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The Associated Press joined a crew of firefighters from South Florida as they rescued residents of Port Arthur, Texas from torrential floodwaters. Harvey flooded the Texas-Louisiana state line region on Wednesday. (Aug. 31)
AP

In the chaos and terror of the Texas flooding, getting to safety is first on anyone’s list. But once out of harm’s way, a working cell phone is crucial to modern life – and sometimes difficult to come by given that delicate electronics and water don’t mix.

To help people get up and running again, cell-phone drying companies are offering free services and setting up mobile charging stations. One firm drove a truck 1,000 miles from Denver to Houston, a roughly 15-hour overnight sprint, to help bring dead phones back to life.

“I feel like my head’s back on my shoulders,” said Bernard Scott, 56, whose phone was dried out by staff from TekDry, the Denver, Colo. company that’s working out of a truck parked next to Houston’s George R. Brown convention center, offering free services. “My phone’s got everything, my emails, my Instagram, my family contacts. Everything.”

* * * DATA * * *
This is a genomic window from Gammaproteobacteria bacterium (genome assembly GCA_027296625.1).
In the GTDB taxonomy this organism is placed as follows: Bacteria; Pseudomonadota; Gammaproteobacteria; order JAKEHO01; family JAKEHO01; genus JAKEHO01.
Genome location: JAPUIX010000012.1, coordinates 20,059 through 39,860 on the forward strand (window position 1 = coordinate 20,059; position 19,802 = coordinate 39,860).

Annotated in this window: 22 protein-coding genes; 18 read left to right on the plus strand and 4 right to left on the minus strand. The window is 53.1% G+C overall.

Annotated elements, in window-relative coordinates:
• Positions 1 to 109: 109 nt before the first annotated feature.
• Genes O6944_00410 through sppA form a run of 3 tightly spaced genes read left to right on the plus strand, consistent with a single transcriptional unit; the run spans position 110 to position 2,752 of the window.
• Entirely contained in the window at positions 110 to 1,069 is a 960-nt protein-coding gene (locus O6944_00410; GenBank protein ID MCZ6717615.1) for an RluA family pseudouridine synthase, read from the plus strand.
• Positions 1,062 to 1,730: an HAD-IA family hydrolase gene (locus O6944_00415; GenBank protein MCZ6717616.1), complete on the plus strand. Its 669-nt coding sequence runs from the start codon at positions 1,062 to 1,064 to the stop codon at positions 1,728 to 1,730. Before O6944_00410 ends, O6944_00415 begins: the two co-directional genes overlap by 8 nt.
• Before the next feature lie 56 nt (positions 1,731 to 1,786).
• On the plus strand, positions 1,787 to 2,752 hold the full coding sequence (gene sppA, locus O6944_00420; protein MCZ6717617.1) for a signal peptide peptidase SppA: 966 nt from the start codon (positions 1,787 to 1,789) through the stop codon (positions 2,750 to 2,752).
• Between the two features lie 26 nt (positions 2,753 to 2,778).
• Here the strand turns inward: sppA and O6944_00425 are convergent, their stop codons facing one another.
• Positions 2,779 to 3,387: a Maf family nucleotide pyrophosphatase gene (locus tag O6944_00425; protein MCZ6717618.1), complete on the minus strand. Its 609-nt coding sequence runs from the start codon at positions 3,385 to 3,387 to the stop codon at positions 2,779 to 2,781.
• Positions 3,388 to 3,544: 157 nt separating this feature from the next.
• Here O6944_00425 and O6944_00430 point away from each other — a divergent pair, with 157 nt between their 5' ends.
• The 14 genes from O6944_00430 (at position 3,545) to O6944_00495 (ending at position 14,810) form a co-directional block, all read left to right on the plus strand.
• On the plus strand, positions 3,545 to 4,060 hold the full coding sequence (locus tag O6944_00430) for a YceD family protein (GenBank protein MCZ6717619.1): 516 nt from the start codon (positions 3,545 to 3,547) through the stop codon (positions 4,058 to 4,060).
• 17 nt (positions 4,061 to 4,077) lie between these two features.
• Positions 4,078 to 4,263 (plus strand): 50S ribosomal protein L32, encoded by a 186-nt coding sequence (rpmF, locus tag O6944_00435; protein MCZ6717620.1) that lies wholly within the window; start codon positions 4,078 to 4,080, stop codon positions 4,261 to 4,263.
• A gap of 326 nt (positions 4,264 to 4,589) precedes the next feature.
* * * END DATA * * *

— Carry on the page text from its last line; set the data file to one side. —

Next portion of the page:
Without a phone, those affected by Hurricane Harvey and its aftermath can easily drop entirely off the digital map. Smart phones are increasingly how Americans access the digital world. A survey by the Pew Research Center late last year found that for 12% of American adults, their smartphone was their only access to the Internet.

More: Your smartphone got wet. Here’s what not to do first

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More: Watch out for Hurricane Harvey donation scams. Disasters bring out the crooks.

Scott’s phone got water…